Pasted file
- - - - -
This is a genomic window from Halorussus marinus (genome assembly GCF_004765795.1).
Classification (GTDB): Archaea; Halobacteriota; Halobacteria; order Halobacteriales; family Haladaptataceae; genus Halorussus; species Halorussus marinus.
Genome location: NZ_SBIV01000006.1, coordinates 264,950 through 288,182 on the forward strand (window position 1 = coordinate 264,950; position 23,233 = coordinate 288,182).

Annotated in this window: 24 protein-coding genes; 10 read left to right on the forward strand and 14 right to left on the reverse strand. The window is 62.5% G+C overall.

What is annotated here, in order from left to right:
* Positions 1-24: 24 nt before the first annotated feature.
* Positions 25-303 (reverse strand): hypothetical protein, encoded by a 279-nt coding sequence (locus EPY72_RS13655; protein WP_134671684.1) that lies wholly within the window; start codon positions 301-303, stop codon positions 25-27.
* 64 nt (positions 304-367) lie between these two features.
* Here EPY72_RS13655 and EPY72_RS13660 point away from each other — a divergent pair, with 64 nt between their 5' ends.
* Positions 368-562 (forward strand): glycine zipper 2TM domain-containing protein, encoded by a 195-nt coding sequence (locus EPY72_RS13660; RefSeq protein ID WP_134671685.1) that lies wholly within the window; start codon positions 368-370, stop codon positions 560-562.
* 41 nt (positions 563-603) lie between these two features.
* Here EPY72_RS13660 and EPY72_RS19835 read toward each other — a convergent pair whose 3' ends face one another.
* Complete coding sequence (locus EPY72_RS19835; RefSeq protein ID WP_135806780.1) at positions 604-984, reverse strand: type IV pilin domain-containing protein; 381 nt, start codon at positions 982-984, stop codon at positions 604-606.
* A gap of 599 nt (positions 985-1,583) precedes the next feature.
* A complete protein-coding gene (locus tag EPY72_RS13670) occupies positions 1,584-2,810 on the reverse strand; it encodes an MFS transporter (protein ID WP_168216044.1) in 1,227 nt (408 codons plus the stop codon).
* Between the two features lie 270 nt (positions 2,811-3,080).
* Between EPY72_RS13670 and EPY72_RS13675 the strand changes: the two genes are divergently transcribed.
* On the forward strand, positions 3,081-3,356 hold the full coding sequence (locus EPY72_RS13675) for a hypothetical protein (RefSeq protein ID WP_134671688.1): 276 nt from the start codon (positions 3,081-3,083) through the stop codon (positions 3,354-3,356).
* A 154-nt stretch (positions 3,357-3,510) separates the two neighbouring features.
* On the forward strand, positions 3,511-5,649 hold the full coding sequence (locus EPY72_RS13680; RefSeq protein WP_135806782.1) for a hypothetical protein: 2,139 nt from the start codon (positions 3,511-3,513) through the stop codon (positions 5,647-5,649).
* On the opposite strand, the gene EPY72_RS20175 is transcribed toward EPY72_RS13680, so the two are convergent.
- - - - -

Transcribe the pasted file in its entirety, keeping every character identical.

This is a genomic window from Halorussus marinus (genome assembly GCF_004765795.1).
Classification (GTDB): Archaea; Halobacteriota; Halobacteria; order Halobacteriales; family Haladaptataceae; genus Halorussus; species Halorussus marinus.
Genome location: NZ_SBIV01000006.1, coordinates 264,950 through 288,182 on the forward strand (window position 1 = coordinate 264,950; position 23,233 = coordinate 288,182).

Annotated in this window: 24 protein-coding genes; 10 read left to right on the forward strand and 14 right to left on the reverse strand. The window is 62.5% G+C overall.

What is annotated here, in order from left to right:
* Positions 1-24: 24 nt before the first annotated feature.
* Positions 25-303 (reverse strand): hypothetical protein, encoded by a 279-nt coding sequence (locus EPY72_RS13655; protein WP_134671684.1) that lies wholly within the window; start codon positions 301-303, stop codon positions 25-27.
* 64 nt (positions 304-367) lie between these two features.
* Here EPY72_RS13655 and EPY72_RS13660 point away from each other — a divergent pair, with 64 nt between their 5' ends.
* Positions 368-562 (forward strand): glycine zipper 2TM domain-containing protein, encoded by a 195-nt coding sequence (locus EPY72_RS13660; RefSeq protein ID WP_134671685.1) that lies wholly within the window; start codon positions 368-370, stop codon positions 560-562.
* 41 nt (positions 563-603) lie between these two features.
* Here EPY72_RS13660 and EPY72_RS19835 read toward each other — a convergent pair whose 3' ends face one another.
* Complete coding sequence (locus EPY72_RS19835; RefSeq protein ID WP_135806780.1) at positions 604-984, reverse strand: type IV pilin domain-containing protein; 381 nt, start codon at positions 982-984, stop codon at positions 604-606.
* A gap of 599 nt (positions 985-1,583) precedes the next feature.
* A complete protein-coding gene (locus tag EPY72_RS13670) occupies positions 1,584-2,810 on the reverse strand; it encodes an MFS transporter (protein ID WP_168216044.1) in 1,227 nt (408 codons plus the stop codon).
* Between the two features lie 270 nt (positions 2,811-3,080).
* Between EPY72_RS13670 and EPY72_RS13675 the strand changes: the two genes are divergently transcribed.
* On the forward strand, positions 3,081-3,356 hold the full coding sequence (locus EPY72_RS13675) for a hypothetical protein (RefSeq protein ID WP_134671688.1): 276 nt from the start codon (positions 3,081-3,083) through the stop codon (positions 3,354-3,356).
* A 154-nt stretch (positions 3,357-3,510) separates the two neighbouring features.
* On the forward strand, positions 3,511-5,649 hold the full coding sequence (locus EPY72_RS13680; RefSeq protein WP_135806782.1) for a hypothetical protein: 2,139 nt from the start codon (positions 3,511-3,513) through the stop codon (positions 5,647-5,649).
* On the opposite strand, the gene EPY72_RS20175 is transcribed toward EPY72_RS13680, so the two are convergent.